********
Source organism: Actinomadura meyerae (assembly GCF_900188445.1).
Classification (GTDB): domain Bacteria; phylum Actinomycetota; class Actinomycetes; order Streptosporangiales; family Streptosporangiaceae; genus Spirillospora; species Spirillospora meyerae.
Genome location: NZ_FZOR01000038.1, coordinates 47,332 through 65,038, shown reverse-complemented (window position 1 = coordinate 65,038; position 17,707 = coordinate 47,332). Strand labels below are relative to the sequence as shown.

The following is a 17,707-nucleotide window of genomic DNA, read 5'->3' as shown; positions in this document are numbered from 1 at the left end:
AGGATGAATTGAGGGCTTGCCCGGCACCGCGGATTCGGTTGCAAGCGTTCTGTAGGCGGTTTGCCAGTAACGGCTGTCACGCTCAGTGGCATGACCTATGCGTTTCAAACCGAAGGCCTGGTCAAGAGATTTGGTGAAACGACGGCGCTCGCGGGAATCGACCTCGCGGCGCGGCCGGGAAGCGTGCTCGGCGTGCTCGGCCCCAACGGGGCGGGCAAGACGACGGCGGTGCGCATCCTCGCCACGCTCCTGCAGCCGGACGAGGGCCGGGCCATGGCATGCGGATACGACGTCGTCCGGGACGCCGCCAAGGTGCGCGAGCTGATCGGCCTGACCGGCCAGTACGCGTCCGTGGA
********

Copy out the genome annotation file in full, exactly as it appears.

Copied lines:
Source organism: Actinomadura meyerae (assembly GCF_900188445.1).
Classification (GTDB): domain Bacteria; phylum Actinomycetota; class Actinomycetes; order Streptosporangiales; family Streptosporangiaceae; genus Spirillospora; species Spirillospora meyerae.
Genome location: NZ_FZOR01000038.1, coordinates 47,332 through 65,038, shown reverse-complemented (window position 1 = coordinate 65,038; position 17,707 = coordinate 47,332). Strand labels below are relative to the sequence as shown.

The following is a 17,707-nucleotide window of genomic DNA, read 5'->3' as shown; positions in this document are numbered from 1 at the left end:
AGGATGAATTGAGGGCTTGCCCGGCACCGCGGATTCGGTTGCAAGCGTTCTGTAGGCGGTTTGCCAGTAACGGCTGTCACGCTCAGTGGCATGACCTATGCGTTTCAAACCGAAGGCCTGGTCAAGAGATTTGGTGAAACGACGGCGCTCGCGGGAATCGACCTCGCGGCGCGGCCGGGAAGCGTGCTCGGCGTGCTCGGCCCCAACGGGGCGGGCAAGACGACGGCGGTGCGCATCCTCGCCACGCTCCTGCAGCCGGACGAGGGCCGGGCCATGGCATGCGGATACGACGTCGTCCGGGACGCCGCCAAGGTGCGCGAGCTGATCGGCCTGACCGGCCAGTACGCGTCCGTGGA